#358: Why You Should Build a Sustainable Home Vegetable Garden Permaculture (Morag Gamble)
In This Episode of the Vegetable Gardening Show
In this episode of the Vegetable Gardening show, Mike chats with home garden permaculture expert, Morag Gamble on how you can turn your garden, regardless of size, into a food forest permaculture.
Morgan will share with is the many aspects of permaculture that she has learned after traveling the globe learning from various cultures on how to build a more sustainable food system.
From there, she'll give us insight into some of the challenges you may face along the way, why the soil structure is the key to a productive home garden permaculture and the many additional benefits you will experience along the way.
About this episode's guest on the Vegetable Gardening Show, Morag Gamble
My name is Morag Gamble. I grew up with the ethics and practice of healthy and sustainable living. My childhood was spent in the a leafy green suburb on the outskirts of Melbourne on an island in the Gippsland Lakes area.
I discovered permaculture in my teens and it felt like a natural fit - a way to care for the earth and care for people - a way to make a positive contribution and create ripples of positivity in the world.
My work and life are totally interwoven through the connecting fabric of permaculture. I love community gardens, food coops, ecovillage living, permaculture education, school gardens, earning through a permaculture livelihood, and natural parenting and homeschooling.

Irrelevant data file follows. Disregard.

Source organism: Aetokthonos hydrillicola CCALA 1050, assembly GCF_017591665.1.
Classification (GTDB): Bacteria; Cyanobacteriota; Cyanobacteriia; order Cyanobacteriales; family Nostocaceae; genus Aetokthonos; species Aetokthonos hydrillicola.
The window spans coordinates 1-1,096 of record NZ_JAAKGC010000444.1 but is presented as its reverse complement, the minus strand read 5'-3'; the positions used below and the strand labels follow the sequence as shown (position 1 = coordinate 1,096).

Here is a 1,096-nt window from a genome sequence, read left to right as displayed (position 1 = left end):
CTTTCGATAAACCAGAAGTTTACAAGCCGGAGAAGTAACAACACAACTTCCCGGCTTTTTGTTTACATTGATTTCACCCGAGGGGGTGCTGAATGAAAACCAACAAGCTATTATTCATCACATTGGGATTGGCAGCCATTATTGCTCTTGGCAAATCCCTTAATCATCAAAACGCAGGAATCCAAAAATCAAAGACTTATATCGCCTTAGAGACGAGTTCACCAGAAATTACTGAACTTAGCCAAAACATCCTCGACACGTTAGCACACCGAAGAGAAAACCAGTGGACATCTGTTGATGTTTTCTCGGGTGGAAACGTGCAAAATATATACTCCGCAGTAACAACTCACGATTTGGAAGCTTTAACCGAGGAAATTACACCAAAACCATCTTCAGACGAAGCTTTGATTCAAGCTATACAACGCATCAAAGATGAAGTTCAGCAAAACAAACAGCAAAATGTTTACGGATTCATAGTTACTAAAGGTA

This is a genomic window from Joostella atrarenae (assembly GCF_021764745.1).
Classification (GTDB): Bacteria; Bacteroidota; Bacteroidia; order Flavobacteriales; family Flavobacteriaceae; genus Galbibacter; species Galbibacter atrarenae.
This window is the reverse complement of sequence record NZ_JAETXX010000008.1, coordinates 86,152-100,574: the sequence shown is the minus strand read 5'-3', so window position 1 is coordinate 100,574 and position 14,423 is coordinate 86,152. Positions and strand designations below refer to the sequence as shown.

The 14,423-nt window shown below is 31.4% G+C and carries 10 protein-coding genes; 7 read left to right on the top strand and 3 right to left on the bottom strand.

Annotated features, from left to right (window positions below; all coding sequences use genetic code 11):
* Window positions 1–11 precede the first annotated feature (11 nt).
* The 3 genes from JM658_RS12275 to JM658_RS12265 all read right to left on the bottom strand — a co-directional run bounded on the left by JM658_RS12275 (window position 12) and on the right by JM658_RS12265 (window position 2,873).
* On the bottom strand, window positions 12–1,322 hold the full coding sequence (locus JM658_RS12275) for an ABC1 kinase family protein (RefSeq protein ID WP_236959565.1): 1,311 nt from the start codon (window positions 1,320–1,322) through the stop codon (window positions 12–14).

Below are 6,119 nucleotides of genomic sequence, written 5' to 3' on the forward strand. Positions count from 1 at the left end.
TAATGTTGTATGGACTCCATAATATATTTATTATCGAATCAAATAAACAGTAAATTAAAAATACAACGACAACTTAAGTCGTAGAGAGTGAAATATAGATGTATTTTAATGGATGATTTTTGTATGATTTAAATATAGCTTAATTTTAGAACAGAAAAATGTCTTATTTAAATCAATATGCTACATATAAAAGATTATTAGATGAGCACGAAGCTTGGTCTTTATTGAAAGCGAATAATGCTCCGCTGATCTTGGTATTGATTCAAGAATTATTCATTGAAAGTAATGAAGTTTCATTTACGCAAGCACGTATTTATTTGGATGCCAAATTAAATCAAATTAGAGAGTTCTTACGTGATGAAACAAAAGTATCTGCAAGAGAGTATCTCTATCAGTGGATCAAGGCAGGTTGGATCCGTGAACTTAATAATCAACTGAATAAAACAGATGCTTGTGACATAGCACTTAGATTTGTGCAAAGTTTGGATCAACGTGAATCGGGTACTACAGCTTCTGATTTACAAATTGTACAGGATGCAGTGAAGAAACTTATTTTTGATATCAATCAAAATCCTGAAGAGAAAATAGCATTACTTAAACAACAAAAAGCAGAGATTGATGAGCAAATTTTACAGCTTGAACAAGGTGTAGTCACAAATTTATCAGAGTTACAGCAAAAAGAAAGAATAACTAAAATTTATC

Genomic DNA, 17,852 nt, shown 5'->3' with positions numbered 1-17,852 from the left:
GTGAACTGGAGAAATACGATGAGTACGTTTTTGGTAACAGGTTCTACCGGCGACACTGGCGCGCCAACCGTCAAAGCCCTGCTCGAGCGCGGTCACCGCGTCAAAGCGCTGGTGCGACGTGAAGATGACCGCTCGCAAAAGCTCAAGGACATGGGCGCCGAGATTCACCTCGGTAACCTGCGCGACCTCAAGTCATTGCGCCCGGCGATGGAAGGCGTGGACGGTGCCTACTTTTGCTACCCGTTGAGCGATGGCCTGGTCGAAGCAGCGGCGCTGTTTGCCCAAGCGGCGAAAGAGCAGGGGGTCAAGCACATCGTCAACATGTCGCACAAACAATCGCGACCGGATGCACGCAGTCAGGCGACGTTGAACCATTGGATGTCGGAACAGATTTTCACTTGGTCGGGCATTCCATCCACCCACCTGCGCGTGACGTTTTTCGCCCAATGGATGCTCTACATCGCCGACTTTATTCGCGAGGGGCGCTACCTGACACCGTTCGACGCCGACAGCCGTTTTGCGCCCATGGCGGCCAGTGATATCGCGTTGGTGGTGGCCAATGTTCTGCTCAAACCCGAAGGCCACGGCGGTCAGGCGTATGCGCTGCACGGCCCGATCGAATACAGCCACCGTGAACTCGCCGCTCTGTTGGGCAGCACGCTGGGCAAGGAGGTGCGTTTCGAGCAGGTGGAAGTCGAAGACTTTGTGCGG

I share this permaculture life with my husband, Evan, and three children, Maia (9), Hugh (7) and Monty (2).
We live in a permaculture village near Maleny in the subtropical part of southeast Queensland, Australia. We designed and built our modular eco-home - with much appreciated help from my family.
We are mortgage-free and live simply. Our income is derived from permaculture-related activities.
We grow a lot of our own vegetables, herbs and fruit in the polycultural garden-playground surrounding our home. We collect all our own water, deal with our wastewater on site. We produce most of our own power.
We love our life here. The kids love the space, the freedom, the wildlife and the friendships. They value the environmental responsible way of life. They get it!
There always more we can do, and we are always looking for ways to reduce our ecological impact and improve the educational impact we can have. We'll keep learning and sharing!